My Reflection Of Writing In My Humanities Class

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Going into this class, I was absolutely confident that I would be able to simply toss some words together and make it through with a decent grade. I have always considered English to be my best subject and historically, I never really had to give papers much work. I just found facts, put them together in a logical way, and moved along. That being said, our first assignment, writing in the humanities threw me for a loop. As soon as I saw that we would be comparing two pieces of art, I realized I had no clue where to begin, nor did I understand how a humanities paper would even be relevant.
Since I had no idea how to begin writing in the humanities, my first reaction was to stare at my computer screen in a state of confusion and disbelief.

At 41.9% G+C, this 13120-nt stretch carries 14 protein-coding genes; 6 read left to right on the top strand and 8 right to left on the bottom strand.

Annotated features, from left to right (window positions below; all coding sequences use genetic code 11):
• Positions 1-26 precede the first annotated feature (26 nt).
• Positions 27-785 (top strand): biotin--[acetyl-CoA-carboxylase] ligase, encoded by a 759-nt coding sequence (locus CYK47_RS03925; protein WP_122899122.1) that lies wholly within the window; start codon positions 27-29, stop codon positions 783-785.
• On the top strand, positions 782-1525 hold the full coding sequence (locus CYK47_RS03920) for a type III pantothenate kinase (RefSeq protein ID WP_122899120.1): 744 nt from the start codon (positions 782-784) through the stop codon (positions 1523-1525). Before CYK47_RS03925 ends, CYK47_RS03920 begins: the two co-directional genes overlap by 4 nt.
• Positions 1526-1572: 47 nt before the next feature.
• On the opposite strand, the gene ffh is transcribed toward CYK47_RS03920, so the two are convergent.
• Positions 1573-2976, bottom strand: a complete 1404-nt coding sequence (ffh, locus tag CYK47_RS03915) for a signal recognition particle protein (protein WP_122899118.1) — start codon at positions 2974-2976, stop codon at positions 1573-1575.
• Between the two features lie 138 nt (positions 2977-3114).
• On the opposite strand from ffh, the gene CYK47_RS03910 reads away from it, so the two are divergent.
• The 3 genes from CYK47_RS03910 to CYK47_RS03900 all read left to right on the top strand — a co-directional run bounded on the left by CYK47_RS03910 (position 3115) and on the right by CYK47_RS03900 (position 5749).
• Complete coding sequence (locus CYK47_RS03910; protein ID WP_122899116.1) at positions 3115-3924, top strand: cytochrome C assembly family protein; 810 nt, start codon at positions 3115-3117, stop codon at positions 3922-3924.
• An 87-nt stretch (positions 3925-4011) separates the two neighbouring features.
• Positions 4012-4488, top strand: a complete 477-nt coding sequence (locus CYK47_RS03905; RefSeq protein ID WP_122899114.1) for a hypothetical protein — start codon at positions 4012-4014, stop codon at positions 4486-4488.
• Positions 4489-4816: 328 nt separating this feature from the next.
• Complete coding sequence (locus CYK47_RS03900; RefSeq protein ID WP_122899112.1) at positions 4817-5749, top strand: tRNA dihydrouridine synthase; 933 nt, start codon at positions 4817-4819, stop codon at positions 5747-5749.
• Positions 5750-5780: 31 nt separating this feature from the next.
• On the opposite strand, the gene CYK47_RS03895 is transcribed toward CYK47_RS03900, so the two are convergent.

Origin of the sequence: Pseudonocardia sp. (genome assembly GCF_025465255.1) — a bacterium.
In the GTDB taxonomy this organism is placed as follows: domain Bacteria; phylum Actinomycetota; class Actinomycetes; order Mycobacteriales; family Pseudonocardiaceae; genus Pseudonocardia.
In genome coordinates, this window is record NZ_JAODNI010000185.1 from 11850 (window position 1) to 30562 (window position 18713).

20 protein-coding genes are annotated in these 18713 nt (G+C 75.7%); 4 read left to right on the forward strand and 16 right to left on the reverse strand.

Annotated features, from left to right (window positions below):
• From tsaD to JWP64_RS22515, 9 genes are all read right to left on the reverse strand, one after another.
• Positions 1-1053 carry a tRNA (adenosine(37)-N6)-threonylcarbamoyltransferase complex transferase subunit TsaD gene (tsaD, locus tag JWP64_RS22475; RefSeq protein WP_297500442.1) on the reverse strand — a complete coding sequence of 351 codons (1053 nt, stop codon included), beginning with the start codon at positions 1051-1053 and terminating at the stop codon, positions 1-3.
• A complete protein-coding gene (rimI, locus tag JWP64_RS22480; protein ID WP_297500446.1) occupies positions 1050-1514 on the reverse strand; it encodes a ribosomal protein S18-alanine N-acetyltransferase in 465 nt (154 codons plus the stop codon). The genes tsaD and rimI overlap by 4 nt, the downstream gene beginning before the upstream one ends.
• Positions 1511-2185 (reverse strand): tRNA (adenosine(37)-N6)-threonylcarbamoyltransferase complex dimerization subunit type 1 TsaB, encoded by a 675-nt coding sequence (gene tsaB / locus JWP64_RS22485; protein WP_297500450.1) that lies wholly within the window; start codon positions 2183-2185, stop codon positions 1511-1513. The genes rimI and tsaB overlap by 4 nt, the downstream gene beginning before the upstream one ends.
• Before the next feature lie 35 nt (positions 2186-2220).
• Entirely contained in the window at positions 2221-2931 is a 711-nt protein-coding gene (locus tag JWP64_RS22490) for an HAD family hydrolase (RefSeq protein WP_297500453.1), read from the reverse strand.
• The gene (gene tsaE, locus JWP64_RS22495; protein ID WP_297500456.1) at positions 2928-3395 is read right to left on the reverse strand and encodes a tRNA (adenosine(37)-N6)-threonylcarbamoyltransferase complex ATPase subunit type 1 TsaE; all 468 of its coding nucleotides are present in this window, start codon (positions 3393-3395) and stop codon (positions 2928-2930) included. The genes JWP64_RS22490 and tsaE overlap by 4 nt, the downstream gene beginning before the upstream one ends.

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My humanities course had nothing to do with art, and since I am not an art major, I just did not understand why I should be concerned with writing an essay about a couple of pictures. As it turns out, I learned a lot more about the writing process than I expected, and learned some techniques that will be of use for every paper I write for the rest of my time in college. One of those techniques being prewriting my thesis. The thesis was always the last thing I wrote, but I learned that by writing it beforehand, I have a way to stay on track and organized within the body of my paper. I also found that having a thesis before beginning to actually start my paper helped keep my research and ideas relevant, which really alleviated any confusion during the writing process. The other thing I learned which was probably the most helpful, was paying attention to detail. Writing this paper really made me focus both on my subjects, and on my writing. I had to really study the photographs and place what I saw into words, which I found to be very difficult. While having to examine the photographs closely for relevant information was less than pleasant, I feel like this skill really helped me in my other papers. By really examining details I was able to improve my paraphrasing and summary skills, which will continue to benefit me in future courses. By the time I finished my humanities essay, the reason for the exercise made sense. Even though I am not taking any art history classes or any humanities class that covers art, its relevance, for me, was rooted in organization and critical thinking

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